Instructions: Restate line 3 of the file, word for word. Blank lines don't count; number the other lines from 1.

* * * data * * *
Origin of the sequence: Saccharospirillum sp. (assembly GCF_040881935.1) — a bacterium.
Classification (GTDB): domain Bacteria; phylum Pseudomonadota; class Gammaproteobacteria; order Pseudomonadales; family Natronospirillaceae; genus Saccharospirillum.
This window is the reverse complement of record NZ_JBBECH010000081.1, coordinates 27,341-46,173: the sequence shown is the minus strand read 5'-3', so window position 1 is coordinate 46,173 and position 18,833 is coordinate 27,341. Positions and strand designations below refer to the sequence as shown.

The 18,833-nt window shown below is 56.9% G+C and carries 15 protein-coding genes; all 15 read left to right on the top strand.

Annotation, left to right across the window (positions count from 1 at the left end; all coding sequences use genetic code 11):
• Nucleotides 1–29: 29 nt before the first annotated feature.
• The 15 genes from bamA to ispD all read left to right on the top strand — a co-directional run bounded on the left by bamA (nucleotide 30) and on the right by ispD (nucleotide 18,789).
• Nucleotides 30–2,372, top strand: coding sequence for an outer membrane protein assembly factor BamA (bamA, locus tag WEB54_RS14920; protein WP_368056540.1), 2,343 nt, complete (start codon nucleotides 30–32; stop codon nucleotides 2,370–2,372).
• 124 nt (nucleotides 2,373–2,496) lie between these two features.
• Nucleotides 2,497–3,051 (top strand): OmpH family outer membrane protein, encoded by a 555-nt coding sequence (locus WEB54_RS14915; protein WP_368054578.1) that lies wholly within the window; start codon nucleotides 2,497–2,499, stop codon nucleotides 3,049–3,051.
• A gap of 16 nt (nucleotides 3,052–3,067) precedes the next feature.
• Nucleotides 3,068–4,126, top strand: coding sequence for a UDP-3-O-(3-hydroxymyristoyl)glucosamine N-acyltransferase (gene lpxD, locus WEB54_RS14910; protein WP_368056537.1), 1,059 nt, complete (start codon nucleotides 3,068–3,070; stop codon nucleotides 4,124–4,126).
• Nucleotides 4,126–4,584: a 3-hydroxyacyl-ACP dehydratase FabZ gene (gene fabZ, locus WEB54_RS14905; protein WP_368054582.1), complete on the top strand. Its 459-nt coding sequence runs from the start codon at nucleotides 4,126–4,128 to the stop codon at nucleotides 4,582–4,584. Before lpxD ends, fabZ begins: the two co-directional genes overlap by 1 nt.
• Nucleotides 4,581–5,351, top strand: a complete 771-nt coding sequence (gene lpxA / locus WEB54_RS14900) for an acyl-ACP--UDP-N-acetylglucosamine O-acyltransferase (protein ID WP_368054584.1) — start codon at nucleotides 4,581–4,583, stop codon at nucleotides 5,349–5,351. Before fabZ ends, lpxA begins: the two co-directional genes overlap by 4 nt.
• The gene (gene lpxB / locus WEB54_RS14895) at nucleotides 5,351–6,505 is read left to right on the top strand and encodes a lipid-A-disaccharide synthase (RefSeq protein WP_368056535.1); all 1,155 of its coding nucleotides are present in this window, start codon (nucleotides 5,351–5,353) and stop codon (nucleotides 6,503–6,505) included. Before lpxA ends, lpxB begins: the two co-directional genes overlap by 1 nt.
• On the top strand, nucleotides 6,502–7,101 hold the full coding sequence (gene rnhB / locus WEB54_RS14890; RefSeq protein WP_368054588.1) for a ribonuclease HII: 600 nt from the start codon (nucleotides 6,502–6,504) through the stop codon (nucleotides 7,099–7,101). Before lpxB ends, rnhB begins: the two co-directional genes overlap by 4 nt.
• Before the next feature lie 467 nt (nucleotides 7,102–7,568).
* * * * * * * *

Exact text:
This window is the reverse complement of record NZ_JBBECH010000081.1, coordinates 27,341-46,173: the sequence shown is the minus strand read 5'-3', so window position 1 is coordinate 46,173 and position 18,833 is coordinate 27,341. Positions and strand designations below refer to the sequence as shown.